November 16

Monday, November 16, 2020
Plenary – Chapel

Stoic Therapy: Self-Care and Care for Others

In this class we continue our study of Roman Stoicism, beginning with the distinction the Stoics drew between their approach to the good life and the approach of their main rival philosophical school, Epicureanism. We'll then move on to consider the Stoics' views on civic engagement, the relation between fate and free will, and their understanding of positive and negative emotions. At the end of class we will examine various challenges to Stoicism as well as the continuing influence of the Stoics' views in the rise of the Modern Stoicism movement.

  • Understand how the Stoics looked to distinguish their views in ethics from Epicureanism
  • Explore the Stoics’ cosmopolitan worldview
  • Consider how the Stoics approached the problem of free will and their understanding of healthy and unhealthy emotions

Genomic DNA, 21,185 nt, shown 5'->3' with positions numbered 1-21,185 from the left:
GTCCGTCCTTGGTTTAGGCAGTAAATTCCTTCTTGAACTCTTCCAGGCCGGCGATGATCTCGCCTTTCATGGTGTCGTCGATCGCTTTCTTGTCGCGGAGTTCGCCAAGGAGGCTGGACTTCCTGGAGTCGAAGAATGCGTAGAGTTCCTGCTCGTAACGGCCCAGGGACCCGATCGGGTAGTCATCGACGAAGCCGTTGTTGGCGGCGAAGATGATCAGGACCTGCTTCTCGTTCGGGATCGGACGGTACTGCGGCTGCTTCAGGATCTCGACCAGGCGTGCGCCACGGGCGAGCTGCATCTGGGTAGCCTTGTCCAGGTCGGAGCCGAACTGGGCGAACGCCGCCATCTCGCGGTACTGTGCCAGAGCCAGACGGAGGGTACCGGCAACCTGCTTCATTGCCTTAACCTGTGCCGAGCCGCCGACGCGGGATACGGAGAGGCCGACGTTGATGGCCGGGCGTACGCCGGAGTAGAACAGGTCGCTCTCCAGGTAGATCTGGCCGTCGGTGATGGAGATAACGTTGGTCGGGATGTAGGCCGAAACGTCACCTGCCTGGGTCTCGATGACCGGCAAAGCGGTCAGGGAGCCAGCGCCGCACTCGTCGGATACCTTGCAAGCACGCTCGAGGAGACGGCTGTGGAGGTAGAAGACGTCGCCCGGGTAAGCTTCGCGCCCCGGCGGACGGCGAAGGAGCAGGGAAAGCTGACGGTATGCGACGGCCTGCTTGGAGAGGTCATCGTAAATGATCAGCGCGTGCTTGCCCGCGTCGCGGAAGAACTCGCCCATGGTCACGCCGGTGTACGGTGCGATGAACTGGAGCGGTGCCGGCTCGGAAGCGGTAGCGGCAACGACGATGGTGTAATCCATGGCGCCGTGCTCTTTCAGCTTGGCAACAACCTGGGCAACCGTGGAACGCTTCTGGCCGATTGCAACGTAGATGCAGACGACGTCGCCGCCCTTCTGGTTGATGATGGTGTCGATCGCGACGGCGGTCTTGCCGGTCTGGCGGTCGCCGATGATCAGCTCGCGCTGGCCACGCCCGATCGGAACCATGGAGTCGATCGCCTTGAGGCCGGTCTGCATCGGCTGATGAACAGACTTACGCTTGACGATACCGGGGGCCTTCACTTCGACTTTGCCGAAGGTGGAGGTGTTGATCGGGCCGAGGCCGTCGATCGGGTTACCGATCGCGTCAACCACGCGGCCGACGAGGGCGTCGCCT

• Become familiar with the influence of the Stoics in modern times and the revival of their views in the Modern Stoicism movement

Before Class

  • Review the core principles of the Stoic school by listening to the above interview between Peter Adamson and David Sedley on the development of Stoicism in antiquity
  • Next, please do the reading ⟹
  • As you read Seneca’s letters for today’s class, consider how his views in ethics connect with the views developed by Epictetus in last week’s reading and the core principles of Stoicism discussed in last week’s lecture.

After Class